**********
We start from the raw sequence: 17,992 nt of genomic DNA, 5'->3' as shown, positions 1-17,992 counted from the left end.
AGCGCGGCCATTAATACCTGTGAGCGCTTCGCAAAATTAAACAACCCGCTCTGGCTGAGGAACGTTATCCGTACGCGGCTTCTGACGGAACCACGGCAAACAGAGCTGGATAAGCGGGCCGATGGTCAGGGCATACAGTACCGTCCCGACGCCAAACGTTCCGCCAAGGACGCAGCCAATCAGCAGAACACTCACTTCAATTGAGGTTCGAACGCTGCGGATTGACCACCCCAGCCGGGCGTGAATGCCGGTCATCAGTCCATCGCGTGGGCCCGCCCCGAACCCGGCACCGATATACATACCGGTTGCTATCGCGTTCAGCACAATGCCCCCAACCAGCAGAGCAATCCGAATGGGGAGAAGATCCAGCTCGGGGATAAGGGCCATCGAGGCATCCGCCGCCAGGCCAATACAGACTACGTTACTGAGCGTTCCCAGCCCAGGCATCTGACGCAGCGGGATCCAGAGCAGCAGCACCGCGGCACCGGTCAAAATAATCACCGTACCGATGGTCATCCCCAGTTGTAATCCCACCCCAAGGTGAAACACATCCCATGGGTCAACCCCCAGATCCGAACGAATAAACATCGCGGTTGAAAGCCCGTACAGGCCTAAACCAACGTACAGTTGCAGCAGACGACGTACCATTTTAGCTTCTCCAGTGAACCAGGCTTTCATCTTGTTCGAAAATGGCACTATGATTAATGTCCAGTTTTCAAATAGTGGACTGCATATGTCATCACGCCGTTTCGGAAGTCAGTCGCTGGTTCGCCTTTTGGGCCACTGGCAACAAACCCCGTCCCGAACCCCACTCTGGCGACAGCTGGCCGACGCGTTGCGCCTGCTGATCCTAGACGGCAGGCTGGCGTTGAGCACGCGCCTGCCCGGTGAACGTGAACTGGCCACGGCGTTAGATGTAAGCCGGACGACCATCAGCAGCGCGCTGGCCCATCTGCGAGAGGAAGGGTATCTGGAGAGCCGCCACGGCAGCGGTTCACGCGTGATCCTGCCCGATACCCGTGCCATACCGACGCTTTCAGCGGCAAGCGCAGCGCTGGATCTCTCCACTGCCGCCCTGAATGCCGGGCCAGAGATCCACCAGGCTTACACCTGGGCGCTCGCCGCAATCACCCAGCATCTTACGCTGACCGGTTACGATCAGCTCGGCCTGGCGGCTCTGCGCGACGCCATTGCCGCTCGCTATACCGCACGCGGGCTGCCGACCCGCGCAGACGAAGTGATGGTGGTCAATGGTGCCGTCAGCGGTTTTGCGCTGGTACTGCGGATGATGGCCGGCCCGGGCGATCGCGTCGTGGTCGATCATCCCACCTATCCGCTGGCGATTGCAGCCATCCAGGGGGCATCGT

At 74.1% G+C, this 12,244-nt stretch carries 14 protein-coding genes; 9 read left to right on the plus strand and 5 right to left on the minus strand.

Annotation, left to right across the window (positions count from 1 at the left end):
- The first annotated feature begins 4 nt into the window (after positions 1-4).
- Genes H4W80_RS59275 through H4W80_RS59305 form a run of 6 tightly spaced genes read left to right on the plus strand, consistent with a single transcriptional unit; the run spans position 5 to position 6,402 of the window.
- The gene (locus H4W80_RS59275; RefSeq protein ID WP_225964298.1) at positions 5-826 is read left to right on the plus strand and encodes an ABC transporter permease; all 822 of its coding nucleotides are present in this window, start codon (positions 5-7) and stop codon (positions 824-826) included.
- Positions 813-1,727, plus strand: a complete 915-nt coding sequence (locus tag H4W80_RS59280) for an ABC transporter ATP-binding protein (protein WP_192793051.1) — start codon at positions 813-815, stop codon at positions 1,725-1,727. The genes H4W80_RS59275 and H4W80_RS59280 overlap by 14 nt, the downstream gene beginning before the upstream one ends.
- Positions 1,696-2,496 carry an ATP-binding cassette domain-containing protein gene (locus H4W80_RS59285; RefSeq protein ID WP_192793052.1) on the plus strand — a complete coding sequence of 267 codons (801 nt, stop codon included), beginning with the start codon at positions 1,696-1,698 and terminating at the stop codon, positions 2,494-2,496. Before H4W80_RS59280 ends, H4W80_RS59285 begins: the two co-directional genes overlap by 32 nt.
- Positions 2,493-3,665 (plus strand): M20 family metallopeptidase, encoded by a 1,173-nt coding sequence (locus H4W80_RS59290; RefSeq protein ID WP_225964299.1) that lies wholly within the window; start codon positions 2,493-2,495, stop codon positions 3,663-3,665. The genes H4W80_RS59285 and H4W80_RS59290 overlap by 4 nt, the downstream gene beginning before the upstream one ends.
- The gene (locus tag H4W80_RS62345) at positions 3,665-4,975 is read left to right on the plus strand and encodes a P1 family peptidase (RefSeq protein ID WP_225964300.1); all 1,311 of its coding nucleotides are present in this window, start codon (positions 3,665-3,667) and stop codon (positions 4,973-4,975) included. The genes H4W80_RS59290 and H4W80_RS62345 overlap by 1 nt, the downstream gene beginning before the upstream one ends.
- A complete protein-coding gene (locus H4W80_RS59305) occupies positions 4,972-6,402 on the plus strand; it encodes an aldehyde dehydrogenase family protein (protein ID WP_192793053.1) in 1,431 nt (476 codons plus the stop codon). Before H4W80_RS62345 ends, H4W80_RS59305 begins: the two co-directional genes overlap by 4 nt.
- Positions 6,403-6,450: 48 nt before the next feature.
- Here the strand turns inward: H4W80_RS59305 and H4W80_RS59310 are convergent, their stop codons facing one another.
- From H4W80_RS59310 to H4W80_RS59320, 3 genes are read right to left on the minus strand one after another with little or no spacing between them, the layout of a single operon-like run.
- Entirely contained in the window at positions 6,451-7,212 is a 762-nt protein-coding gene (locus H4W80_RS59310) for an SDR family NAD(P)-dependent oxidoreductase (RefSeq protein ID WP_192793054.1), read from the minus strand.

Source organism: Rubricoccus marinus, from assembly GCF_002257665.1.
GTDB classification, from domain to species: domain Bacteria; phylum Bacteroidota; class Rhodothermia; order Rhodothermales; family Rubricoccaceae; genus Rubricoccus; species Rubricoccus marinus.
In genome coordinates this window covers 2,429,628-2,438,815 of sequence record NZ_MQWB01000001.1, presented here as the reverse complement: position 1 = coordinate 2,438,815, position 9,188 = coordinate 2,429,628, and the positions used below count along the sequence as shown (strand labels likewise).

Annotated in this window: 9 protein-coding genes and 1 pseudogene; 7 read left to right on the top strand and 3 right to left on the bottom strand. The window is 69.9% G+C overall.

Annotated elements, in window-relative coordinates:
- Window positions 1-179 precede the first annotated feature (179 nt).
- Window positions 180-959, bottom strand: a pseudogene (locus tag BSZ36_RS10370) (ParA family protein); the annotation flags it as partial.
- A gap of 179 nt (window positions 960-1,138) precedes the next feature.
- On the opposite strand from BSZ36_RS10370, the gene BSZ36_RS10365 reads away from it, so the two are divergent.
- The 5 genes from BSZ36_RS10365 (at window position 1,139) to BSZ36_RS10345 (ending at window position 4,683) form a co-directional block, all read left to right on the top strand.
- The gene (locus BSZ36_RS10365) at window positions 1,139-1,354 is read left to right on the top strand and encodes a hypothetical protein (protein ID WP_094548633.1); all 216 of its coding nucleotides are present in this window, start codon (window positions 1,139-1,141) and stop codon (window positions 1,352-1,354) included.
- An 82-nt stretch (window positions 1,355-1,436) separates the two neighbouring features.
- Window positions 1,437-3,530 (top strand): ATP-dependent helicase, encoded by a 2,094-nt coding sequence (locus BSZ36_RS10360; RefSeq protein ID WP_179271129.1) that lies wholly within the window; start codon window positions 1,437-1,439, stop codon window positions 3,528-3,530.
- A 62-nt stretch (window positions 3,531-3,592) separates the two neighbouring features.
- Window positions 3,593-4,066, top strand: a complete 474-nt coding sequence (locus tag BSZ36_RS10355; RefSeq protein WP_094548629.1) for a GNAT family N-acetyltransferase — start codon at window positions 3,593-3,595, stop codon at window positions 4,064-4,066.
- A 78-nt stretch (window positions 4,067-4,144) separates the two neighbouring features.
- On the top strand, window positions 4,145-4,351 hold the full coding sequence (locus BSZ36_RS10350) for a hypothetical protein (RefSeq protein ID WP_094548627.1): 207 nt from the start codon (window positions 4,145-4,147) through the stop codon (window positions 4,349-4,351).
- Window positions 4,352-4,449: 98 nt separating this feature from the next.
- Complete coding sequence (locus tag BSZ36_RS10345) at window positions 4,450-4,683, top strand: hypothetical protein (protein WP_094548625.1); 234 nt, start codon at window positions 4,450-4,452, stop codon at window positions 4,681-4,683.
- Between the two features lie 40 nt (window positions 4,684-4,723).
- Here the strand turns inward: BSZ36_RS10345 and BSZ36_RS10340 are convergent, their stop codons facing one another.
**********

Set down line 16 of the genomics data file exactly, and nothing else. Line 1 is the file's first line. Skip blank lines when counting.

- Entirely contained in the window at positions 6,451-7,212 is a 762-nt protein-coding gene (locus H4W80_RS59310) for an SDR family NAD(P)-dependent oxidoreductase (RefSeq protein ID WP_192793054.1), read from the minus strand.